A constellation high overhead above Orion in the southwest is Gemini the Twins. It's easy to identify because it contains 2 of the bright Winter Circle stars, Pollux, and Castor. They are famous brothers in Greco-Roman mythology and are the heads of the twins.
There are a total of 13 stars in this constellation. The Milky Way runs through its legs and Orion’s upper arms, and the feet are just northeast of Betelgeuse. It's a prominent Zodiacal constellation, and one of the few that look like what they're called.
The twins are the sons of Queen Leda of Sparta, and brothers of Helen of Troy whose beauty instigated the Trojan War. Castor's father is the King of Sparta. When Zeus seduced his mother, Pollux was born. So, they're half brothers, and not twins. They served as shipmates with Jason on the Argo, and they were among the Argonauts who went in search of the golden fleece of Aires the Ram.
When Castor died, Pollux begged his father to give him immortality. He did and united them together in the heavens. Gemini the Twins looks like two bodies standing next to each other holding hands.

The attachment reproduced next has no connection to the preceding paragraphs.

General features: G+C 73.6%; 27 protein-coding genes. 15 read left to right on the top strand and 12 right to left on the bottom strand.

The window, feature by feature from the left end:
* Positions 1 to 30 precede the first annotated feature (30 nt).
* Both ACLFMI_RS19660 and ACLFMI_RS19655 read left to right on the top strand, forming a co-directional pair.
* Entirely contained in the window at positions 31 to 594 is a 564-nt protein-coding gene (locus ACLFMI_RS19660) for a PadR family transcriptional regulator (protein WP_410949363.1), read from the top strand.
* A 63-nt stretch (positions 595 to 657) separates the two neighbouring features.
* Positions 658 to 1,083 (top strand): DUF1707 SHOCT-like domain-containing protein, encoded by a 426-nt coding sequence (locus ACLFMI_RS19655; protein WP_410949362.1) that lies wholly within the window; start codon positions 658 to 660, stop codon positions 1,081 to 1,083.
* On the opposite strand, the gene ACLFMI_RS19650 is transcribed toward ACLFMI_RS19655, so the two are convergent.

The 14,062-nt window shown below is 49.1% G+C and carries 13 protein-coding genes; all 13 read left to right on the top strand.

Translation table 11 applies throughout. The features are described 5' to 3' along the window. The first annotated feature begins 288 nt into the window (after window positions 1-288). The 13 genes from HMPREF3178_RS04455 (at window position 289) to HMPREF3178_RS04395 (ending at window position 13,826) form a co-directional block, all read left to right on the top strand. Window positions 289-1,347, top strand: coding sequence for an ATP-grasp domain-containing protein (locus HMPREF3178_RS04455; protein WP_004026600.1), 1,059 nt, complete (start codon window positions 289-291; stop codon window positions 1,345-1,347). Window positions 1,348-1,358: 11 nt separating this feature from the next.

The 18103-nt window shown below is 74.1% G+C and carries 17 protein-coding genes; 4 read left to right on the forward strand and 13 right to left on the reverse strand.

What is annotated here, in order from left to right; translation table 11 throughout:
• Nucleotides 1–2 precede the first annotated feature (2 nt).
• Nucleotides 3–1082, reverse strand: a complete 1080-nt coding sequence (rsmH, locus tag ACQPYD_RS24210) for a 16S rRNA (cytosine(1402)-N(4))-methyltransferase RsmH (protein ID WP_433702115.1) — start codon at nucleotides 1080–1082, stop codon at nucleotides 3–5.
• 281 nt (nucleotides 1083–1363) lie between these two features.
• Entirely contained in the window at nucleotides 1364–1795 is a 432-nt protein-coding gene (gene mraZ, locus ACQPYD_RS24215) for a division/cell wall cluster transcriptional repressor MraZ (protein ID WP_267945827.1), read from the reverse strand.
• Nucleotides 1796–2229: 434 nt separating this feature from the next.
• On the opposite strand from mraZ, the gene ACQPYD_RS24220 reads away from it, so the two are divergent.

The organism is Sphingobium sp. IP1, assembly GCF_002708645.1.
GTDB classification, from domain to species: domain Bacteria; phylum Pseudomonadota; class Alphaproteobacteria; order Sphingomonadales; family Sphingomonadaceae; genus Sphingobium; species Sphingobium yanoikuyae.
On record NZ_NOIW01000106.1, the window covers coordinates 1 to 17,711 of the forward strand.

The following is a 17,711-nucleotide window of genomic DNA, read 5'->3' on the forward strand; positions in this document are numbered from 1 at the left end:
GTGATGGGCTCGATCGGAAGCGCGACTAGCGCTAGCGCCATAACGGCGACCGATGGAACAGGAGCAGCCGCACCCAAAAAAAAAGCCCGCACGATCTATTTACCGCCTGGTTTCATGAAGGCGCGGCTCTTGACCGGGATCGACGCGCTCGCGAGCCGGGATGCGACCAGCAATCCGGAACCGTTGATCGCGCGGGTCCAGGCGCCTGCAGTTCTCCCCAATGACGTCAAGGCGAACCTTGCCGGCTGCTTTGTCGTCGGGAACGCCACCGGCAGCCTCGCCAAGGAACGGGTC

The brighter star Pollux is a single yellow star 34 light years from us. Castor is a multi-star system with two white stars visible with a telescope. There's also a faint red star, and each star is a double making Castor a total of six stars. It's also famous for having planets.
M35 is to the lower right of Gemini near the foot stars and is an open star cluster 20 light years across and 2,700 light years from us. It's visible with unaided vision, but obviously binoculars or a telescope will show you what wonders it contains. M36, 37 and 38 are just to the right of it. They’re all in front of the Milky Way.
Since the new moon was on the 2nd and the first quarter is on the 10th, this is a perfect time to go out in the evening and look at the sky. The Zodiacal light will be visible through April on clear nights when the moon isn't shining. So, the next few nights are a perfect time to look for it.